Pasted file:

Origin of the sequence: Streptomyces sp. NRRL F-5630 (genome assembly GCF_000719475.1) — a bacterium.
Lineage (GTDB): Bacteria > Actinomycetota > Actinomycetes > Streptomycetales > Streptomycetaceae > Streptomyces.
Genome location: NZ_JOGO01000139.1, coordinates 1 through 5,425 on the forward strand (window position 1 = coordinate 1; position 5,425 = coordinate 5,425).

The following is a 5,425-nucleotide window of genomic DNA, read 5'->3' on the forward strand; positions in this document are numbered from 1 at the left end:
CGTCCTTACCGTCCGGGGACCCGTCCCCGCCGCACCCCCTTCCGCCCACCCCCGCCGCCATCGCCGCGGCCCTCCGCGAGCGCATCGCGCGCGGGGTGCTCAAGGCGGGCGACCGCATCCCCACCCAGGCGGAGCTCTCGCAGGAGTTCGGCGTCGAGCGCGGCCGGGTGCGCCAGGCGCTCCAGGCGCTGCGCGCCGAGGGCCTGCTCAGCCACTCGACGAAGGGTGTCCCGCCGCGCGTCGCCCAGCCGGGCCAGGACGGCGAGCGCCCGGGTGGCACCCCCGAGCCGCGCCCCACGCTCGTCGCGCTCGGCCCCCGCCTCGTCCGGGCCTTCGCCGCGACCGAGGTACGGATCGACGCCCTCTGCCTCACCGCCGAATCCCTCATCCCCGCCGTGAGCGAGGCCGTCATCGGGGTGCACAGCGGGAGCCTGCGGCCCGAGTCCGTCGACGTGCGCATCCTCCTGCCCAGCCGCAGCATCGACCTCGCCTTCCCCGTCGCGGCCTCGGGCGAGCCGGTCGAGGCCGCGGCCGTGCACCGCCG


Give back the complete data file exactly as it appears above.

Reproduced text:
Origin of the sequence: Streptomyces sp. NRRL F-5630 (genome assembly GCF_000719475.1) — a bacterium.
Lineage (GTDB): Bacteria > Actinomycetota > Actinomycetes > Streptomycetales > Streptomycetaceae > Streptomyces.
Genome location: NZ_JOGO01000139.1, coordinates 1 through 5,425 on the forward strand (window position 1 = coordinate 1; position 5,425 = coordinate 5,425).

The following is a 5,425-nucleotide window of genomic DNA, read 5'->3' on the forward strand; positions in this document are numbered from 1 at the left end:
CGTCCTTACCGTCCGGGGACCCGTCCCCGCCGCACCCCCTTCCGCCCACCCCCGCCGCCATCGCCGCGGCCCTCCGCGAGCGCATCGCGCGCGGGGTGCTCAAGGCGGGCGACCGCATCCCCACCCAGGCGGAGCTCTCGCAGGAGTTCGGCGTCGAGCGCGGCCGGGTGCGCCAGGCGCTCCAGGCGCTGCGCGCCGAGGGCCTGCTCAGCCACTCGACGAAGGGTGTCCCGCCGCGCGTCGCCCAGCCGGGCCAGGACGGCGAGCGCCCGGGTGGCACCCCCGAGCCGCGCCCCACGCTCGTCGCGCTCGGCCCCCGCCTCGTCCGGGCCTTCGCCGCGACCGAGGTACGGATCGACGCCCTCTGCCTCACCGCCGAATCCCTCATCCCCGCCGTGAGCGAGGCCGTCATCGGGGTGCACAGCGGGAGCCTGCGGCCCGAGTCCGTCGACGTGCGCATCCTCCTGCCCAGCCGCAGCATCGACCTCGCCTTCCCCGTCGCGGCCTCGGGCGAGCCGGTCGAGGCCGCGGCCGTGCACCGCCG